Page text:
How much Jeunet is too much Jeunet? MicMacs answered that question for me most definitively. Jean-Pierre Jeunet at his most Jeunetiest, MicMacs is a hyperactive Rube Goldbergian bit of whimsical fluff about… the horrors of land mines. When a mild-mannered video store clerk gets a stray bullet in his head he opts to take a unique form of revenge – going after the company that made the bullet. Along the way he falls in with a veritable circus sideshow of weirdos, living in a repurposed junk pile. Together they take the long way around to giving the execs their comeuppance. 

It’s all so overwhelming. MicMacs is a movie turned up to 12, an endless barrage of rusty metal and wacky contraptions, filled with twee characters living saccharine oddball lives. There’s not a moment in MicMacs that feels real, and I don’t mean that in a ‘I don’t believe that happened!’ sense but in a ‘None of these people feel like anything but quirk conglomerations.’ It’s false, trite, and ultimately boring.


There will be many who disagree with me. Jeunet fully cracked out is what they’ve been waiting for. This is a film that’s all about the look, and for many folks that’s what they want. But it was almost impossible for me to sit through, especially because Jeunet’s style feels so cliched here. It’s everything you would expect, with all of the contraptions and pipes and dirt in just the right places. It’s the opposite of the liveliness of a film like The City of Lost Children or Amelie - everything feels plastic and placed and perfectly designed. There’s no messiness to this mess, and the art direction dies like overproduced punk rock.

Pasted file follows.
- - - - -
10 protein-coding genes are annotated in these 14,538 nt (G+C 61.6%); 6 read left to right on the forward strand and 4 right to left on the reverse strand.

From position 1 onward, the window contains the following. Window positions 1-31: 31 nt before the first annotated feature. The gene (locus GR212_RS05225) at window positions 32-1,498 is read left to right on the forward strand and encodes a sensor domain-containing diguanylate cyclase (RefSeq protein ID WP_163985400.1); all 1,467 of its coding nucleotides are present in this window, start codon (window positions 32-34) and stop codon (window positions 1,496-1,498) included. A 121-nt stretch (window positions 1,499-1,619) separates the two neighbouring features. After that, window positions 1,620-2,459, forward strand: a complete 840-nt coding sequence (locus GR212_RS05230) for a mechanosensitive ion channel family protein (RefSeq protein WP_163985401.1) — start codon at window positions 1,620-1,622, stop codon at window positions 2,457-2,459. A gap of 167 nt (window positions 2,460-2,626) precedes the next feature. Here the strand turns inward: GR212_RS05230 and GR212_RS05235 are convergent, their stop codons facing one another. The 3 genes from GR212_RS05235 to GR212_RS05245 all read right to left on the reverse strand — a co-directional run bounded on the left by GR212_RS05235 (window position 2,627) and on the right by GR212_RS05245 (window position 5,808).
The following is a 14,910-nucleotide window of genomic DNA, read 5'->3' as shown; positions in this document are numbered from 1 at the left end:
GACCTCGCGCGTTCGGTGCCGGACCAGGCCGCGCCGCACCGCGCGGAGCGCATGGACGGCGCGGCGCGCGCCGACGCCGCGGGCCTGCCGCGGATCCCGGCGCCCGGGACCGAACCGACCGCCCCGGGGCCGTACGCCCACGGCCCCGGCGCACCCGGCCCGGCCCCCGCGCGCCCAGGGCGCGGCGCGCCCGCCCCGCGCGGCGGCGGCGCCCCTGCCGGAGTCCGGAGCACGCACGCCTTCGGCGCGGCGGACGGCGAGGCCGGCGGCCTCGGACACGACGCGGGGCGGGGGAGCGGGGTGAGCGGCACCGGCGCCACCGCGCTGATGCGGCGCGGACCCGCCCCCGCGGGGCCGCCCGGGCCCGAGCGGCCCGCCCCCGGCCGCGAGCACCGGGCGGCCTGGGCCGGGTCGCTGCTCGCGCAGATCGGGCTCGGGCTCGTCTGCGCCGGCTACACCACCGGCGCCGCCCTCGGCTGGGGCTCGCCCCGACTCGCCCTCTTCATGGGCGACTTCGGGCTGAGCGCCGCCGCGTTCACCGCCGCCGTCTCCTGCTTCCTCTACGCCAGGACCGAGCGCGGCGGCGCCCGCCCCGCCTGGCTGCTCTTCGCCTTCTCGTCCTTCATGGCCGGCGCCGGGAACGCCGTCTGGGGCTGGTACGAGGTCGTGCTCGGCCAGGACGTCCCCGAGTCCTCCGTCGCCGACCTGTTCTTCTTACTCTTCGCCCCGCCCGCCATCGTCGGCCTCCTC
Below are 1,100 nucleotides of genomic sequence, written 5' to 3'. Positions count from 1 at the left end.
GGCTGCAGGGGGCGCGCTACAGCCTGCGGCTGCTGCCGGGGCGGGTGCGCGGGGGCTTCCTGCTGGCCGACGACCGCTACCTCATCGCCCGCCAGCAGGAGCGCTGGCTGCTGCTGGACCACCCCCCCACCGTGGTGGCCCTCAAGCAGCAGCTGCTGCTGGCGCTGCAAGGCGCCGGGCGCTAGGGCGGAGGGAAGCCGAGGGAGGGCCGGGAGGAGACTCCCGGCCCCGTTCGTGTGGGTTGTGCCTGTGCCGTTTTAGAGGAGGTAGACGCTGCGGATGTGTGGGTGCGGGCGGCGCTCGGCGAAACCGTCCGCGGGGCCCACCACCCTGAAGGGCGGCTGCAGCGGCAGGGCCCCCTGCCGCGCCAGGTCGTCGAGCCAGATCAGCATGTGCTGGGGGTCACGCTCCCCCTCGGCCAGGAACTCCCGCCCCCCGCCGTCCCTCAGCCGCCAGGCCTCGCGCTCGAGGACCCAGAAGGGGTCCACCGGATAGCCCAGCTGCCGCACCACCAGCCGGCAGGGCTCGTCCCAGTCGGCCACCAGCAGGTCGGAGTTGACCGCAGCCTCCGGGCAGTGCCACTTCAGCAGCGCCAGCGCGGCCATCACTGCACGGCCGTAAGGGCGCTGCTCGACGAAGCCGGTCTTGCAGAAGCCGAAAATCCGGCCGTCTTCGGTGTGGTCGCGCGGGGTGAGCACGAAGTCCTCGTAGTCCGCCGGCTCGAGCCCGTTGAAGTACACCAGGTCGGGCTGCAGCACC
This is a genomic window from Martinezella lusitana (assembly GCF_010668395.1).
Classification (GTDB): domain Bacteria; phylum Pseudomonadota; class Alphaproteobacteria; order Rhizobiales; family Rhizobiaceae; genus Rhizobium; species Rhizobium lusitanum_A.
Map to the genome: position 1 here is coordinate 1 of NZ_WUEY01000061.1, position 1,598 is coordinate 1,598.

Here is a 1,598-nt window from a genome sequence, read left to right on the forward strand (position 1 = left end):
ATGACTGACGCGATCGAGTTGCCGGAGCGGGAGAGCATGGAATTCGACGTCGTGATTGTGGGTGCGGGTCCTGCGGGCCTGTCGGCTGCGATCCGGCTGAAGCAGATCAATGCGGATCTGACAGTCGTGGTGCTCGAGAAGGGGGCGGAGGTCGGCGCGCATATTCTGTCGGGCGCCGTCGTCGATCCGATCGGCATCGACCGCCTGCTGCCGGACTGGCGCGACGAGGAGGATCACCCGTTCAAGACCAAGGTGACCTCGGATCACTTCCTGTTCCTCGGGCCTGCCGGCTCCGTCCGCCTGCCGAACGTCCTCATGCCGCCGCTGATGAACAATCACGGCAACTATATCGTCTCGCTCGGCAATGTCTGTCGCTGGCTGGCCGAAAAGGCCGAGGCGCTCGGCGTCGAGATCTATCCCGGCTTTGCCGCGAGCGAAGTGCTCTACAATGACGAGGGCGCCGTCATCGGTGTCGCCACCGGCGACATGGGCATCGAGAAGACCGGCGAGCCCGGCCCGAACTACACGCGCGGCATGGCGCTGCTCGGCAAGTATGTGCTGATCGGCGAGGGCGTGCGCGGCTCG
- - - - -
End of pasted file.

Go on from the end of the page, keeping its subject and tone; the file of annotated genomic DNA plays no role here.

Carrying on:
As for the characters, there’s not much to say as there isn’t much to them. There are quirks and deformities and ‘delightful’ oddities that allow them to stage elaborate heists and scams. But that’s about it; no one reads as having anything deeper going on beyond some occasionally trotted out cheap pathos. And that cheap pathos truly undermines the message that Jeunet is trying to send by couching it in emotional falseness and facile cheesiness. I don’t know that a movie about the horrors of landmines and arms dealers needs to be drenched in misery, but the sugar pop happy-go-lucky vibe of MicMacs just makes those horrors seem unpleasant and give you the urge to not even engage them.


For those looking for a concentrated, high-fructose corn syrup, low brain-power version of a Jean-Pierre Jeunet movie, MicMacs will fit the bill. For everybody else it’s an insufferable, stupid and irritating disaster.


2 out of 10